The Long Dark Night of Frank Sinatra

Frank peeks out the curtains,
pours another Cuba Libre. It’s a joke
that isn’t funny anymore, a habit
he can’t break. The boys have gone:
they folded long before the dawn, but Frank
prefers to stick. To show his poker face
to sleep. To beat the night.

He’s heard that Dino’s making spy flicks.
Huh. Some jokes are sicker than his,
after all. And some jokers are wild
and scaly, slick enough
to beat a Jack, and lay the Queen
of Diamonds. Sam. John. Marilyn…

All dead. And more as well; the brother,
and the witnesses, the mistresses, the fall guy:
gone. Cashed out. No longer in the game.
All debts called in: now Frank’s a living relic,
blue-eyed fossil walking ‘round in snakeskin shoes.
And now there’s a hunter out stalking his playground,
rewriting the borders, rewiring the signs.

In a vision he sees it come down:
all the pirates pushed over the plank, Hughes, the mob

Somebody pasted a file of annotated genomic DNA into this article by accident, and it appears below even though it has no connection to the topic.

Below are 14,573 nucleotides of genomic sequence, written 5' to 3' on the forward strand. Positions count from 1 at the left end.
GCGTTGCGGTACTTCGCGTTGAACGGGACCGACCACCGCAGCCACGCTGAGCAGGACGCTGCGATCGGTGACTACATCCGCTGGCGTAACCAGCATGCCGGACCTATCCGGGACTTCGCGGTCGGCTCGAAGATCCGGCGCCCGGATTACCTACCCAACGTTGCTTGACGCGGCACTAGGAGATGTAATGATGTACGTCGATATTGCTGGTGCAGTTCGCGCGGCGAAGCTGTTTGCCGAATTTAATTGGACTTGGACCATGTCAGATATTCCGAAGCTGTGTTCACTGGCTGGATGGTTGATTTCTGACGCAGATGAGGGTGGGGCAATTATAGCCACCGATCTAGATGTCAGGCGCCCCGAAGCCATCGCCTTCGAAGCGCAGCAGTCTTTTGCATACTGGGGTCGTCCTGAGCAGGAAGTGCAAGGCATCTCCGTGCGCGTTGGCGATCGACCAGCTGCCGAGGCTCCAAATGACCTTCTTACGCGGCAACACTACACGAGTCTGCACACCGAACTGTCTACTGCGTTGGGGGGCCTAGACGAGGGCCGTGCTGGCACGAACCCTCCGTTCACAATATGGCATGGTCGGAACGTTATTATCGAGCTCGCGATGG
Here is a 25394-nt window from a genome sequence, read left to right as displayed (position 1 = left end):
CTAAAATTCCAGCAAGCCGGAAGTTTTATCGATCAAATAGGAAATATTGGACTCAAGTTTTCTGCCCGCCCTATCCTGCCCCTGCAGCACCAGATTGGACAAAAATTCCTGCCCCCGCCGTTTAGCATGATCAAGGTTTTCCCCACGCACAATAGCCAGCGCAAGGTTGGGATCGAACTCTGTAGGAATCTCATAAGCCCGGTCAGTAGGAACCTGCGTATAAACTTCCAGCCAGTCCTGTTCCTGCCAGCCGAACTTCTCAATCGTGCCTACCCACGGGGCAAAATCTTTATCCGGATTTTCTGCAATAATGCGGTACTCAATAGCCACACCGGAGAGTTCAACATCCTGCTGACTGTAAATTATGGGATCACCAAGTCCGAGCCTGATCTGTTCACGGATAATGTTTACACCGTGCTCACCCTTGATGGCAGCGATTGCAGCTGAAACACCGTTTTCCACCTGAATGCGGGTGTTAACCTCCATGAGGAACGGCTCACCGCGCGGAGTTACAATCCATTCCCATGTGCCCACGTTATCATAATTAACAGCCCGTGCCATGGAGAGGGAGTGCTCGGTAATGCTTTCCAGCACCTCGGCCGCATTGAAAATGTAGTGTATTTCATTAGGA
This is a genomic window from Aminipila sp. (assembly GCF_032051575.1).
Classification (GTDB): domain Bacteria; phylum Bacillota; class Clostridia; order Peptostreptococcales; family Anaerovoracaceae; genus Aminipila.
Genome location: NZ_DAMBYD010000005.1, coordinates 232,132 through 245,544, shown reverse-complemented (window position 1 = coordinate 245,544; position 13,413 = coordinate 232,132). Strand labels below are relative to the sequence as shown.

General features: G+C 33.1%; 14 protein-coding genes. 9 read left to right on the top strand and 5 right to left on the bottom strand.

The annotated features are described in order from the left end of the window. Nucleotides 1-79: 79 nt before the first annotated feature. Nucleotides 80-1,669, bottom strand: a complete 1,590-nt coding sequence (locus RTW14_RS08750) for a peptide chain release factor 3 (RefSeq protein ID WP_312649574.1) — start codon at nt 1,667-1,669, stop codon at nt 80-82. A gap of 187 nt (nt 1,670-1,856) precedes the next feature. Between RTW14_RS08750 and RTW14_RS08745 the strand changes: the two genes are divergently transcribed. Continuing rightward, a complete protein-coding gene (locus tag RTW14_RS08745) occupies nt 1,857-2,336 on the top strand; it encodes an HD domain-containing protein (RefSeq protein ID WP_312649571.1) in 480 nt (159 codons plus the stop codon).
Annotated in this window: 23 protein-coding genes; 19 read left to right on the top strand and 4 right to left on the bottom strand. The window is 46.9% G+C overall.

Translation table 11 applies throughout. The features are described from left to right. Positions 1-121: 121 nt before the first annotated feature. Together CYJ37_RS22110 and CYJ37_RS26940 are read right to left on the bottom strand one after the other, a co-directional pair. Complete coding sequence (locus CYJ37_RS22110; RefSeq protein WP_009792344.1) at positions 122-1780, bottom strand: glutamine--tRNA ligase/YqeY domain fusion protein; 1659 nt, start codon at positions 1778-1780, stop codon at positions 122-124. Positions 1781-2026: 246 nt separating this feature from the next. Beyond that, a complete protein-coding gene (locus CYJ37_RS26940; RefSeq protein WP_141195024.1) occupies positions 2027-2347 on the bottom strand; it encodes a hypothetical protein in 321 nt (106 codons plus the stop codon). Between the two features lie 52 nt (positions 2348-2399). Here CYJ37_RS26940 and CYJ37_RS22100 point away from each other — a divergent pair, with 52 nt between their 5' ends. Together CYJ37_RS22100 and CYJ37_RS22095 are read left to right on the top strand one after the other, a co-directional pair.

buccaneers, muscled out by movie studios. His stage
usurped by Elvis, relacquered with irony.
A thousand drunken Mackies filling karaoke bars,
without a killing on their conscience…

He can feel himself slipping; he pulls himself back,
sneaks a glance out the window.
The Vegas neon’s turning off, the clouds
are hyping up the sky, the sun’ll be on stage
in ten. He clears the rum away
like Peter Lawford hiding evidence.

He hasn’t folded this time.

Light's List of Literary Magazines 2003
Contains the names, addresses, price, frequency, page count and a brief note of interests (e.g. "Traditional: poems to 30 lines, fiction to 2000 words, reviews, artwork") of over 1400 UK, US, Canadian, Australasian, European, African and Asian small press magazines publishing creative writing and artwork in English.
(70 pages). 18th annual edition ISBN 1 897968 19 1
£3 inclusive of postage (US$7 surface; US$8 air)
Please make cheques or British postal orders payable to John Light.